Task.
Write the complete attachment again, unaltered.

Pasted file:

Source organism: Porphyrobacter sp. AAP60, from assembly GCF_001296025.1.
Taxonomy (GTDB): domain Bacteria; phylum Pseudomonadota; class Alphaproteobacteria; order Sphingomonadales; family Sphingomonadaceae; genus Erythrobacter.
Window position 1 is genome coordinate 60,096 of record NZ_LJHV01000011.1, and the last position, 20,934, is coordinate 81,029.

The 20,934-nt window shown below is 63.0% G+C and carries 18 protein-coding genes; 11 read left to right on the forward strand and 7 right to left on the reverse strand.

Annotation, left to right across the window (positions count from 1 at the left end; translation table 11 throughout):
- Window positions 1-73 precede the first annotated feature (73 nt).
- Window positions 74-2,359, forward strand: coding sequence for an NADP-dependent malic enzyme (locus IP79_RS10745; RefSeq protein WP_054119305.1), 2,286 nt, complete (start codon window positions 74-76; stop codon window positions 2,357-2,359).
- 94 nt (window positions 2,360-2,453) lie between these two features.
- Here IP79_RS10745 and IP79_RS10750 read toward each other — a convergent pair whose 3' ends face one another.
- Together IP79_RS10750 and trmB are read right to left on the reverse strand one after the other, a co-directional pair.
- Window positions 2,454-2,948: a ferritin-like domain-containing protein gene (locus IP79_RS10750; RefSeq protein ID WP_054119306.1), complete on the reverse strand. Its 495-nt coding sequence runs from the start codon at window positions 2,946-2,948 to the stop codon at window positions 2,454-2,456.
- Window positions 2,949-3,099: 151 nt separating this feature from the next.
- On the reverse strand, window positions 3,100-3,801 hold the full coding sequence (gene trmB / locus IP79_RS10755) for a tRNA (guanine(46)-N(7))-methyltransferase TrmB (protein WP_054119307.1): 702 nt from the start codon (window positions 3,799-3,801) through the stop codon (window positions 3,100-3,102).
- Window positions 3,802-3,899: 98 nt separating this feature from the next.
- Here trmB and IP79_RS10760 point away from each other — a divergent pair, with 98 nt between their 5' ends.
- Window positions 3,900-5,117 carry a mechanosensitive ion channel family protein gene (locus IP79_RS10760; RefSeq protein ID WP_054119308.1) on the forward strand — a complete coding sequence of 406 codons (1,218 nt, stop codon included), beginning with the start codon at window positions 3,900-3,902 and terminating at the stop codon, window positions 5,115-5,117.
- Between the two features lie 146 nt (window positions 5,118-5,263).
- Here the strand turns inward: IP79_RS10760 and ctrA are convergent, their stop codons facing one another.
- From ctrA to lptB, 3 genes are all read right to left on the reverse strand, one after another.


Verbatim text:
Source organism: Porphyrobacter sp. AAP60, from assembly GCF_001296025.1.
Taxonomy (GTDB): domain Bacteria; phylum Pseudomonadota; class Alphaproteobacteria; order Sphingomonadales; family Sphingomonadaceae; genus Erythrobacter.
Window position 1 is genome coordinate 60,096 of record NZ_LJHV01000011.1, and the last position, 20,934, is coordinate 81,029.

The 20,934-nt window shown below is 63.0% G+C and carries 18 protein-coding genes; 11 read left to right on the forward strand and 7 right to left on the reverse strand.

Annotation, left to right across the window (positions count from 1 at the left end; translation table 11 throughout):
- Window positions 1-73 precede the first annotated feature (73 nt).
- Window positions 74-2,359, forward strand: coding sequence for an NADP-dependent malic enzyme (locus IP79_RS10745; RefSeq protein WP_054119305.1), 2,286 nt, complete (start codon window positions 74-76; stop codon window positions 2,357-2,359).
- 94 nt (window positions 2,360-2,453) lie between these two features.
- Here IP79_RS10745 and IP79_RS10750 read toward each other — a convergent pair whose 3' ends face one another.
- Together IP79_RS10750 and trmB are read right to left on the reverse strand one after the other, a co-directional pair.
- Window positions 2,454-2,948: a ferritin-like domain-containing protein gene (locus IP79_RS10750; RefSeq protein ID WP_054119306.1), complete on the reverse strand. Its 495-nt coding sequence runs from the start codon at window positions 2,946-2,948 to the stop codon at window positions 2,454-2,456.
- Window positions 2,949-3,099: 151 nt separating this feature from the next.
- On the reverse strand, window positions 3,100-3,801 hold the full coding sequence (gene trmB / locus IP79_RS10755) for a tRNA (guanine(46)-N(7))-methyltransferase TrmB (protein WP_054119307.1): 702 nt from the start codon (window positions 3,799-3,801) through the stop codon (window positions 3,100-3,102).
- Window positions 3,802-3,899: 98 nt separating this feature from the next.
- Here trmB and IP79_RS10760 point away from each other — a divergent pair, with 98 nt between their 5' ends.
- Window positions 3,900-5,117 carry a mechanosensitive ion channel family protein gene (locus IP79_RS10760; RefSeq protein ID WP_054119308.1) on the forward strand — a complete coding sequence of 406 codons (1,218 nt, stop codon included), beginning with the start codon at window positions 3,900-3,902 and terminating at the stop codon, window positions 5,115-5,117.
- Between the two features lie 146 nt (window positions 5,118-5,263).
- Here the strand turns inward: IP79_RS10760 and ctrA are convergent, their stop codons facing one another.
- From ctrA to lptB, 3 genes are all read right to left on the reverse strand, one after another.